“Hetty Feather” is a unique and perfectly British production, adapted from the best-selling book by Jacqueline Wilson, about an impish and courageous orphan who is determined to rise above her tragic circumstances through the power of her imagination.
Frequently, Hetty (played by the indomitable Chloe Mantripp) calls upon herself or other characters to “picture it” and take a journey of their minds to where they need to be. With a relatively sparse set and characters who play a variety of roles, the production of “Hetty Feather” also asks us to go on an imaginary journey – where gender is relatively interchangeable and ages are fluid – back in time to a Victorian era Foundling Hospital for children whose parents are unable to care for them.
We watch Hetty’s mother reluctantly give her up pleading with Matron Bottomly (Matt Costain), who runs the hospital, that she will return for her daughter, but that is against policy. We see Hetty ripped away from her mother and then sent in a wet diaper with her newfound brother Gideon (Mark Kane) to the home of a kind foster mother, Peg (Sarah Goddard). Hetty lets her guard down and plays freely with the other children in Peg’s care, in a make-shift playground of pulleys and fabrics (much like those found in aerial yoga studios).
Hetty believes this will be her life forever, until one day Peg prepares her foster brother, Saul (Nik Howden) to be sent back to London. She soon learns her eldest brother and favorite playmate Jem (Costain who is incredibly charming in his second role) is Peg’s naturally born child and the others are all destined to be returned to the foundling hospital before they turn six to be put to work and prepared for a life as house maids and soldiers.
Although the ads refer to “Hetty Feather” as Orphan Annie meets Charles Dickens, it is clear this show falls squarely in the British camp. Hetty is much darker and more melancholic than Broadway’s “Annie,” and therefore, is more suited to older children. Although “Annie” is by far one of my favorite musicals of all time, it has a decidedly American flair where a self-made millionaire plucks one carefully selected, camera-ready orphan from obscurity to live a life of luxury.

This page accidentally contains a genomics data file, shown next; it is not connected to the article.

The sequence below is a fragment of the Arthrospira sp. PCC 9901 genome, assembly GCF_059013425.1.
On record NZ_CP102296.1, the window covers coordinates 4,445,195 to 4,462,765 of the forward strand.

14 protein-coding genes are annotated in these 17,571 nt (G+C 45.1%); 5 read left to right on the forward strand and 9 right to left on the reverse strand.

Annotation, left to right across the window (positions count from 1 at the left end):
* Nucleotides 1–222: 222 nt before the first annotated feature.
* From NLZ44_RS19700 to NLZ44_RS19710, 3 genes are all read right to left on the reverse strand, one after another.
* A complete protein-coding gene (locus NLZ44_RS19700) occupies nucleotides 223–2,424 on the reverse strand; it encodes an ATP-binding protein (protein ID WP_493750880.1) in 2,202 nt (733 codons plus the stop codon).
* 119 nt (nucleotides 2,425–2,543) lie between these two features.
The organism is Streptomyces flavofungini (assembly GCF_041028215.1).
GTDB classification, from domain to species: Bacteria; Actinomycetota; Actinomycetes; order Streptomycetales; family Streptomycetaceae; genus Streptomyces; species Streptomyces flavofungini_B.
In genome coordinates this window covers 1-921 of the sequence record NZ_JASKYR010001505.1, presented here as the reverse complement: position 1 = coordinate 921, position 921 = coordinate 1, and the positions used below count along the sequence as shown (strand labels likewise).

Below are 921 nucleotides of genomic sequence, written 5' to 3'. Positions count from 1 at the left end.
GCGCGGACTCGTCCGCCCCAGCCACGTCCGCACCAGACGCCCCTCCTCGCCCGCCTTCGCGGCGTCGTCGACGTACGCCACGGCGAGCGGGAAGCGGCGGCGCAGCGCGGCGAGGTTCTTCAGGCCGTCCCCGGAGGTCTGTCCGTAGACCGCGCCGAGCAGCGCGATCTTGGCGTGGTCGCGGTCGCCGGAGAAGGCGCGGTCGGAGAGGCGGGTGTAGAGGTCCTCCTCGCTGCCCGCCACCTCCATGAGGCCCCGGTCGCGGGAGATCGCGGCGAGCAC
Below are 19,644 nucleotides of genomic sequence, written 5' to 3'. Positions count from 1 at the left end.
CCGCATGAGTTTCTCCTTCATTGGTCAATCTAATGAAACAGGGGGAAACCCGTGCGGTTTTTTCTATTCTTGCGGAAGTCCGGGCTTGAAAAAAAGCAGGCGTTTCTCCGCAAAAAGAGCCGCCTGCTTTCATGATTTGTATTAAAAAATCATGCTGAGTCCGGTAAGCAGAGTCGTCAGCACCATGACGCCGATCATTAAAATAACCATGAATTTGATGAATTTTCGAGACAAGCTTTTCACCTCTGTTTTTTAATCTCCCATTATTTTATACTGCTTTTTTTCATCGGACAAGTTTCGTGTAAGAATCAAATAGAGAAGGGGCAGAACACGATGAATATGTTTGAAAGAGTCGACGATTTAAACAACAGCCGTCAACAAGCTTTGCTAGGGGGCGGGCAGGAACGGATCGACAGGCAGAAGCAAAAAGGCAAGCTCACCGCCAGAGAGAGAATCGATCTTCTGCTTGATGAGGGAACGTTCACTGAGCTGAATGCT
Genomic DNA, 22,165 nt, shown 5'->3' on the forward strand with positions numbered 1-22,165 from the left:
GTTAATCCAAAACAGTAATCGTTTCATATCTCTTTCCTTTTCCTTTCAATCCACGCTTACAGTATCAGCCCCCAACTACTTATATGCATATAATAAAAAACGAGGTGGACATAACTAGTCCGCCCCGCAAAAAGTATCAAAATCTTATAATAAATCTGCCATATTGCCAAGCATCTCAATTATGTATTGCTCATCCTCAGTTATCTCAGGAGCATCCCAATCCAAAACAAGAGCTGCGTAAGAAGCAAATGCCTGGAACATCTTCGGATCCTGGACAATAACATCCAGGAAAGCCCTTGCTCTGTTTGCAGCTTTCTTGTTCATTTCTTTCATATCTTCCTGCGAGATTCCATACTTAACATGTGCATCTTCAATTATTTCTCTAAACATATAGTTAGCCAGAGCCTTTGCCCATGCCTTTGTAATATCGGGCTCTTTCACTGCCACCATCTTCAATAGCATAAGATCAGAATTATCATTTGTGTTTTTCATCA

“Hetty Feather,” on the other hand, requires us to look far more carefully at the social structures of poverty and refuses to tie things up in a neat little bow of wealth and extravagance to end the hardship. Hetty and the other foundlings have wounds that can’t be healed with a shopping spree and an indoor pool.
The cast is pure magic – each actor plays his/her role to perfection and the constant gender bending is reminiscent of the omnipresent Christmas “Pantomime” – a fixture in the United Kingdom at holiday time. Additionally, Mantrip and Nikki Warwick as Madame Adeline are both extremely agile aerialists capable of singing, maintaining their theatricality, and defying gravity simultaneously.
Goddard in her second role as Ida is heart-warming and delightful, and she fully engrosses the audience as Hetty’s one true friend, who shares her ability to imagine her way out of tragic circumstances.
When my family and I lived in the UK, I took my daughter to weekly Pyjama Drama classes entirely focused on storytelling and helping little ones develop their imaginations. In a Disneyfied-world, which leaves nothing to the imagination, “Hetty Feather” is a welcome and highly creative shift.
This show is recommended for older children given some of the difficult themes and is absolutely worthy of an adult audience. “Hetty” has a short run through June 26th, so check it out before it heads back across the pond!